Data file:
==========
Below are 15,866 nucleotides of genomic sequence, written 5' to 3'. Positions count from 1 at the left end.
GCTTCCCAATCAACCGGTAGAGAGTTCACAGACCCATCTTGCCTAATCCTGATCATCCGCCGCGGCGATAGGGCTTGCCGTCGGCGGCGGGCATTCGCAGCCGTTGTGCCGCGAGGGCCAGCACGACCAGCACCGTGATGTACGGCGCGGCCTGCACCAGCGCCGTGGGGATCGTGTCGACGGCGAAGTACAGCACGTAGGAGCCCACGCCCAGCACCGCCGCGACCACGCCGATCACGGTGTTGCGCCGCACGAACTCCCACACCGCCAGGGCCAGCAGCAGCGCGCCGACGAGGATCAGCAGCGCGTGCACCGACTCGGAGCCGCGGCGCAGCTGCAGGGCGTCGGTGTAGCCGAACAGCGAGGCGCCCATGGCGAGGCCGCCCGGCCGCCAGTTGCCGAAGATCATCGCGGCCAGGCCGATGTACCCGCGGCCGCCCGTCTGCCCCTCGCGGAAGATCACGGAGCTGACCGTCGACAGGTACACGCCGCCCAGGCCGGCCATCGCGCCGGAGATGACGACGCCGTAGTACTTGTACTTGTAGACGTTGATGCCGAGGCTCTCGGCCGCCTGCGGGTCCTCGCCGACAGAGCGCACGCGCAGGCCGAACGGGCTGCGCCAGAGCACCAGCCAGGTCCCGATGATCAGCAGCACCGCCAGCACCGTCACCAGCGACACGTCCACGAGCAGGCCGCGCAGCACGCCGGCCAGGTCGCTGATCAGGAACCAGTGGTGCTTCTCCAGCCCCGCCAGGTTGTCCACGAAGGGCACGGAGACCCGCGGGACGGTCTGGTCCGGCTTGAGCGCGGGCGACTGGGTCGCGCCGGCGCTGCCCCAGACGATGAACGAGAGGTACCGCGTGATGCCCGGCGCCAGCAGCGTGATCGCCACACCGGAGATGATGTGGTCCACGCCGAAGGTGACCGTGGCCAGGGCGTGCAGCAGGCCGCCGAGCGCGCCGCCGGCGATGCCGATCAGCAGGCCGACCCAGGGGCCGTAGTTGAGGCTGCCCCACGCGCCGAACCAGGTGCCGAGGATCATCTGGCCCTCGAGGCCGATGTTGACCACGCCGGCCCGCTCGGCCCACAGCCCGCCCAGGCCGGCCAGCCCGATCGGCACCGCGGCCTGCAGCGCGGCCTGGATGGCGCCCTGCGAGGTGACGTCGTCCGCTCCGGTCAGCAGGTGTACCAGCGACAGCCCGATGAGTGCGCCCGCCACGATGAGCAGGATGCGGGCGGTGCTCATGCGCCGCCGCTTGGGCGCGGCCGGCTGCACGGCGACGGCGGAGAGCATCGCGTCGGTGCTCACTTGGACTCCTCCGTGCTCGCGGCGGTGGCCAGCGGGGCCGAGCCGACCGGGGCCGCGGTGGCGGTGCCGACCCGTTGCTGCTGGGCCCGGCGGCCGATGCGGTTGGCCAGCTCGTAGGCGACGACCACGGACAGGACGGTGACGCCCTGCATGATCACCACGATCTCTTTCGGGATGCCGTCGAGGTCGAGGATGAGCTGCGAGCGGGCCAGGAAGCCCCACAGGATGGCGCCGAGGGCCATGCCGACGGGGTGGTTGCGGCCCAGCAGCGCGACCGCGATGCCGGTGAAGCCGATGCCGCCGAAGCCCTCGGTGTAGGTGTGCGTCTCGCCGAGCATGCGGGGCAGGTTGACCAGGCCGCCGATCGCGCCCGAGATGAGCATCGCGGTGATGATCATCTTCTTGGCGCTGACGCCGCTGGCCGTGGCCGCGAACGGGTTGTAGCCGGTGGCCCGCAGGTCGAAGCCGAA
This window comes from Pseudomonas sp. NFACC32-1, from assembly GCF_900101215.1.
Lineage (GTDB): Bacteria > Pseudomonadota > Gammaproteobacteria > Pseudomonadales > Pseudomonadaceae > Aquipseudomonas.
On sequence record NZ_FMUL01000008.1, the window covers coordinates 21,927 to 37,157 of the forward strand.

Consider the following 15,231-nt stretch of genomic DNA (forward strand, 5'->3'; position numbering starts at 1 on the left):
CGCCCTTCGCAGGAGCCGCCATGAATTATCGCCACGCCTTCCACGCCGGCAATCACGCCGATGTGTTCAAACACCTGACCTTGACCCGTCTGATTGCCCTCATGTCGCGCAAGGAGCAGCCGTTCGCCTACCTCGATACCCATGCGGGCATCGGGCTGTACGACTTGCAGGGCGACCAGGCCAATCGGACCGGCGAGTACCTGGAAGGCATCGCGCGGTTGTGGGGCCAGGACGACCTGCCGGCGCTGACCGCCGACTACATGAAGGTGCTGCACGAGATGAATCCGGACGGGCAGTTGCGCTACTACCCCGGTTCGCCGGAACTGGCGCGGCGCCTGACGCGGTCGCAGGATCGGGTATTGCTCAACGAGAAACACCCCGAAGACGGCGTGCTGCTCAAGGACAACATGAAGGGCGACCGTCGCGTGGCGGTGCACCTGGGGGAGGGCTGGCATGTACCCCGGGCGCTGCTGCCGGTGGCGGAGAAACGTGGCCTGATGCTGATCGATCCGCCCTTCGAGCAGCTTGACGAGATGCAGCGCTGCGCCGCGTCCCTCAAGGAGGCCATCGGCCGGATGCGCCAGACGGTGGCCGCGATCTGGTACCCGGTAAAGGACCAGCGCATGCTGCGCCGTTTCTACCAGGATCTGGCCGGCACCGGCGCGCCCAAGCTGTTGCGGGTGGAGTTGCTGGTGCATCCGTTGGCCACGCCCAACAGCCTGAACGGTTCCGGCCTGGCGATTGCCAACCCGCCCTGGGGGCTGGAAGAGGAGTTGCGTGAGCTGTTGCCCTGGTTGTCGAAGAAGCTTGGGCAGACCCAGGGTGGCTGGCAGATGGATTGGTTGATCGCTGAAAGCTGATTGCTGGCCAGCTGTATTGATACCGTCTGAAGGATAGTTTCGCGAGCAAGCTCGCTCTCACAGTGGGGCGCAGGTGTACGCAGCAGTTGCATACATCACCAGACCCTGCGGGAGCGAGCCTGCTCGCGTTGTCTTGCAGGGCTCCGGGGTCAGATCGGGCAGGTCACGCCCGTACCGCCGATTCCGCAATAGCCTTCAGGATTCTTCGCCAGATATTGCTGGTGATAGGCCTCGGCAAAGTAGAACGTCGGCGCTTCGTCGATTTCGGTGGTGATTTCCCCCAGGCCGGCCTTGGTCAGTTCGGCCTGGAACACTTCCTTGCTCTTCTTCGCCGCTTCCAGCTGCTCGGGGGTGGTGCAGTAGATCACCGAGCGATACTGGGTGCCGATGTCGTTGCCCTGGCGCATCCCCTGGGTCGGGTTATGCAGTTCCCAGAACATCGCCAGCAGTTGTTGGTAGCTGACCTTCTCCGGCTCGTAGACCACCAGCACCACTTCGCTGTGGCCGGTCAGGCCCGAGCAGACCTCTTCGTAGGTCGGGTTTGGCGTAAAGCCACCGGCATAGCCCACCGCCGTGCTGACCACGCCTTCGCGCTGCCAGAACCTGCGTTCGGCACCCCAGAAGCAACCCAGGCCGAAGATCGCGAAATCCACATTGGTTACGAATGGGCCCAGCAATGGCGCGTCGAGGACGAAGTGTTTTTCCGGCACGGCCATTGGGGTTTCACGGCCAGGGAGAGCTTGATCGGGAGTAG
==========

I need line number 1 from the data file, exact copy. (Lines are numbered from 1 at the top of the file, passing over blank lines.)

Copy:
Below are 15,866 nucleotides of genomic sequence, written 5' to 3'. Positions count from 1 at the left end.